Lessons from #ShimlaWaterCrisis


Although I have spent most of my life in hill stations, I had never actually experienced water shortage per say. This week was a wakeup call. After a weekend out of town, I was back in Shimla and there was no water in my tap the following morning. I thought there was a problem with our water tank so I knocked in my neighbor’s door who then mentioned the water crisis in this queen of the hills.

Since I had stored water in the 50 liter barrel that was provided when I moved in, I had water but I skipped my morning shower and took a towel bath instead.

At the institute, everyone shared their water woes and an employee mentioned how there had been no water in his area for the last seven days. One professor and his wife had been using mineral water to cook, wash and take care of their basic needs. But the vast majority of people cannot afford mineral water bottles, and in no time people took it to the streets. They managed to block the national highway and sat on the streets chanting slogans, while some “thirsty residents” managed to gherao the Chief Minister’s house at 1:00am.

“Shimla water crisis can quickly turn into law and order situation if not handled quickly,” somebody tweeted.

Indeed, there was lathi charge as protestors’ even got into a scuffle with the cops.

So, the beefed up security was clearly visible when I went to Mall Road later in the day.

Shimla water crisis was real. It was creating news across social media. Instagram accounts warned tourists against traveling to Shimla and images of locals lining up with empty buckets behind water tanks were making rounds. My friends even teased me to come back since there was no water in Shimla.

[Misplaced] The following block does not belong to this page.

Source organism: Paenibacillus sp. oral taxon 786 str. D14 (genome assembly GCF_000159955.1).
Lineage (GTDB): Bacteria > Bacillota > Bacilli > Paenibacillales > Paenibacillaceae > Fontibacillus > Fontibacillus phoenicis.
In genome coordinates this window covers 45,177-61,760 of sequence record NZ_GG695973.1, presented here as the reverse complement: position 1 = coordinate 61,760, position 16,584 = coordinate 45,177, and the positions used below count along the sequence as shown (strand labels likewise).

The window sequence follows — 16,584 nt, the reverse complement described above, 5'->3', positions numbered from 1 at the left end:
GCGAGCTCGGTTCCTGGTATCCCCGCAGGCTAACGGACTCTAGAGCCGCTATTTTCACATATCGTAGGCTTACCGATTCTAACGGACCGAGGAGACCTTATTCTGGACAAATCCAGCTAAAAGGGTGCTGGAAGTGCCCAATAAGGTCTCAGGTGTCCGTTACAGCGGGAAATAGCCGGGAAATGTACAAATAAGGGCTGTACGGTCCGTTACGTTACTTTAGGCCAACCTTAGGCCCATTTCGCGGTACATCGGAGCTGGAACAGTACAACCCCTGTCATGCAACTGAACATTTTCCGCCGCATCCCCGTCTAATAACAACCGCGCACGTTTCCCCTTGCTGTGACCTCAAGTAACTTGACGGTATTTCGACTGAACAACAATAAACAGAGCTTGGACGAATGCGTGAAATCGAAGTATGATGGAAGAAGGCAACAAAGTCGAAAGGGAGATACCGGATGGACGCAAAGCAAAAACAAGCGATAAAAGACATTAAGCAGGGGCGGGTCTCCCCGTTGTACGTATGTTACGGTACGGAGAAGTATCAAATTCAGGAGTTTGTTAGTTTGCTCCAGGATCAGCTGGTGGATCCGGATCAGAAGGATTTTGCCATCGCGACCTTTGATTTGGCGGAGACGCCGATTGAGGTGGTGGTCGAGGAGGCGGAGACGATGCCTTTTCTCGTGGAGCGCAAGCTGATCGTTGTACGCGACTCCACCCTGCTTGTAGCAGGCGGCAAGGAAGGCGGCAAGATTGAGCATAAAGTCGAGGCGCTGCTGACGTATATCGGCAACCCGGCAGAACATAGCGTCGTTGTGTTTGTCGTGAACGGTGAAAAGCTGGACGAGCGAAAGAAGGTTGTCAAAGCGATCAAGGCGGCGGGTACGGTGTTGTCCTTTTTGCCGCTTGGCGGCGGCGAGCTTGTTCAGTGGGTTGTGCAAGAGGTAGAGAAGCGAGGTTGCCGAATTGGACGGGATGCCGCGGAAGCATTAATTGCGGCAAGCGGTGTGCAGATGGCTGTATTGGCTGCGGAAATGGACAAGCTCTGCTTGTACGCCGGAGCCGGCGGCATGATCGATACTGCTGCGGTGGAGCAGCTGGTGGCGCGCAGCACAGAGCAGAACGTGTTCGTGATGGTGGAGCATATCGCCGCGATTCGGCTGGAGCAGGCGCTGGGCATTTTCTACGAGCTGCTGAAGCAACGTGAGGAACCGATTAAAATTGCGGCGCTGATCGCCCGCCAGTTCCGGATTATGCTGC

Shimla water crisis is the talk of the town and it will remain in the memory of the people for a long while. The prestigious Shimla Summer Festival scheduled for June 1-5, 2018 has been indefinitely postponed and while water is being distributed to different parts of Shimla, there is no way of telling how long it will last. One thing is for sure –people who have gone through this experience will be more careful with water now. There is a realization that our water sources are running dry and we are running out of answers to tackle this issue.

Last year, one of my friends was telling another friend to start a water business in Gangtok. I thought it was a ridiculous idea and I even scolded him. Why would we want to sell water when it has been given to us for free? But perhaps we will only start being conscious of our waters when we have to pay for it. Bottled water is already sold and we must have purchased it every now and then without realizing that we were buying water.

Shimla introduced me to another water reality. On my first trip to the Mall road, I noticed a water ATM and let out a laugh. But I managed to take a picture and it was to be my initiation for the water problem that I would experience in this town.

The stark reality of drying water sources, climate change and the unpredictability of our times is a reminder of what we are up against. We don’t have to know the figures and numbers of this global phenomenon, our everyday living is being altered and we have issues did not exist before. While it has been difficult times for people in Shimla, perhaps it was the much needed intervention to remind us that our rivers are drying up and the regular winter snowfalls have been canceled. This a wakeup call and if we do not pay heed to it, most of our hill stations face a very similar future.

[C.K. Lepcha is Fellow, Indian Institute of Advanced Study, Shimla]